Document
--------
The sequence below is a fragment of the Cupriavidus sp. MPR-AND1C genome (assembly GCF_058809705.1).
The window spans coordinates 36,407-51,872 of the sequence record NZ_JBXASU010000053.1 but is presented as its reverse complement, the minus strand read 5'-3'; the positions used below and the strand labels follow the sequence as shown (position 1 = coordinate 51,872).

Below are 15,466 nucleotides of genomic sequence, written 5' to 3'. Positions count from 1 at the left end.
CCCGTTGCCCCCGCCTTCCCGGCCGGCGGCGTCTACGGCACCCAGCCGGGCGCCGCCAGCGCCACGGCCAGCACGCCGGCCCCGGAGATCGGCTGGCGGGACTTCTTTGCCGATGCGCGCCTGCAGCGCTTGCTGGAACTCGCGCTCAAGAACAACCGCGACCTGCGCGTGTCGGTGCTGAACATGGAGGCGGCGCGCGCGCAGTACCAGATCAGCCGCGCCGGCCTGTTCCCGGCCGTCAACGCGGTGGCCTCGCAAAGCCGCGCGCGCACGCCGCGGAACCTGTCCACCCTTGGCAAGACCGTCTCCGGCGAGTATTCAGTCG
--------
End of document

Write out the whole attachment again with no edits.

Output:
The sequence below is a fragment of the Cupriavidus sp. MPR-AND1C genome (assembly GCF_058809705.1).
The window spans coordinates 36,407-51,872 of the sequence record NZ_JBXASU010000053.1 but is presented as its reverse complement, the minus strand read 5'-3'; the positions used below and the strand labels follow the sequence as shown (position 1 = coordinate 51,872).

Below are 15,466 nucleotides of genomic sequence, written 5' to 3'. Positions count from 1 at the left end.
CCCGTTGCCCCCGCCTTCCCGGCCGGCGGCGTCTACGGCACCCAGCCGGGCGCCGCCAGCGCCACGGCCAGCACGCCGGCCCCGGAGATCGGCTGGCGGGACTTCTTTGCCGATGCGCGCCTGCAGCGCTTGCTGGAACTCGCGCTCAAGAACAACCGCGACCTGCGCGTGTCGGTGCTGAACATGGAGGCGGCGCGCGCGCAGTACCAGATCAGCCGCGCCGGCCTGTTCCCGGCCGTCAACGCGGTGGCCTCGCAAAGCCGCGCGCGCACGCCGCGGAACCTGTCCACCCTTGGCAAGACCGTCTCCGGCGAGTATTCAGTCG